In this workshop, we bring together researchers in dynamical systems, time-series methods, causality, infinite-depth neural networks, and machine learning. We believe a side-by-side discussion of dynamical systems and causal inference (discovery and estimation) will allow to develop novel approaches, transfer expertise across communities, and enable us to overcome current limitations of each perspective individually. Connections to other scientific disciplines as well as practitioners’ perspectives will be highlighted to showcase successful applications of causal inference in dynamical settings.
Sept. 26, 2022 (11:59 pm AoE): Paper contribution deadline
Oct. 20, 2022: Author notification
Dec. 03, 2022: Date of Workshop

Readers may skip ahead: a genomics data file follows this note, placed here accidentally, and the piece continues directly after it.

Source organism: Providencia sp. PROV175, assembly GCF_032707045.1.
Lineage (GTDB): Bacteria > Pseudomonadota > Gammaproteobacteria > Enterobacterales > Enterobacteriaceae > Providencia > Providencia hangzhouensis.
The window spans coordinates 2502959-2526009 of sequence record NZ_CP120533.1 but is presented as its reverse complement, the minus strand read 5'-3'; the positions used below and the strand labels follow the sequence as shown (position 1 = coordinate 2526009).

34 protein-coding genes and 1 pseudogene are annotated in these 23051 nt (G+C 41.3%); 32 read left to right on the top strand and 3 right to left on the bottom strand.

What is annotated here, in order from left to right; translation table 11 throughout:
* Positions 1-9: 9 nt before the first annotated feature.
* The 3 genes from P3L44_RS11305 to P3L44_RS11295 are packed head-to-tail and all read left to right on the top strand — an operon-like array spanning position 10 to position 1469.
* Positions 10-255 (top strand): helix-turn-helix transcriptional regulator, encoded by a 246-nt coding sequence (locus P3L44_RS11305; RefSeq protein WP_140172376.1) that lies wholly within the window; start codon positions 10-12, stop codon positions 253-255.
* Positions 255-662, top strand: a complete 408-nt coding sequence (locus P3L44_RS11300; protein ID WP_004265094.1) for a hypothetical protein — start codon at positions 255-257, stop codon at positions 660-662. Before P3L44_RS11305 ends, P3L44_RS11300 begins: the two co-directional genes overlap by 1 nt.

Atalanti Mastakouri (Amazon Web Services)
Causal Feature Selection in Time-Series Data
Knowing the causal graph that underlies the variables of a system is of major importance in several domains, such as biology, earth science and finance. Nevertheless, in the absence of randomized controlled trials and domain knowledge, causal discovery of the full-time graph in time series settings with latent confounders is a rather challenging problem. In such cases we suggest to focus on a slightly smaller task, that of identification of causal features of a target node, not caring to recover the relationships between the candidate causes themselves, but at the same time not constraining them. In this talk, I will present a conditional independence based method which, by treating the time series as discreet time stamps of a Markov chain, and by assuming that the target cannot cause the potential causes, allows us to identify the set of true unconfounded causes of a target time series. I will explain the fundamentals of the method and provide results from application on two real datasets.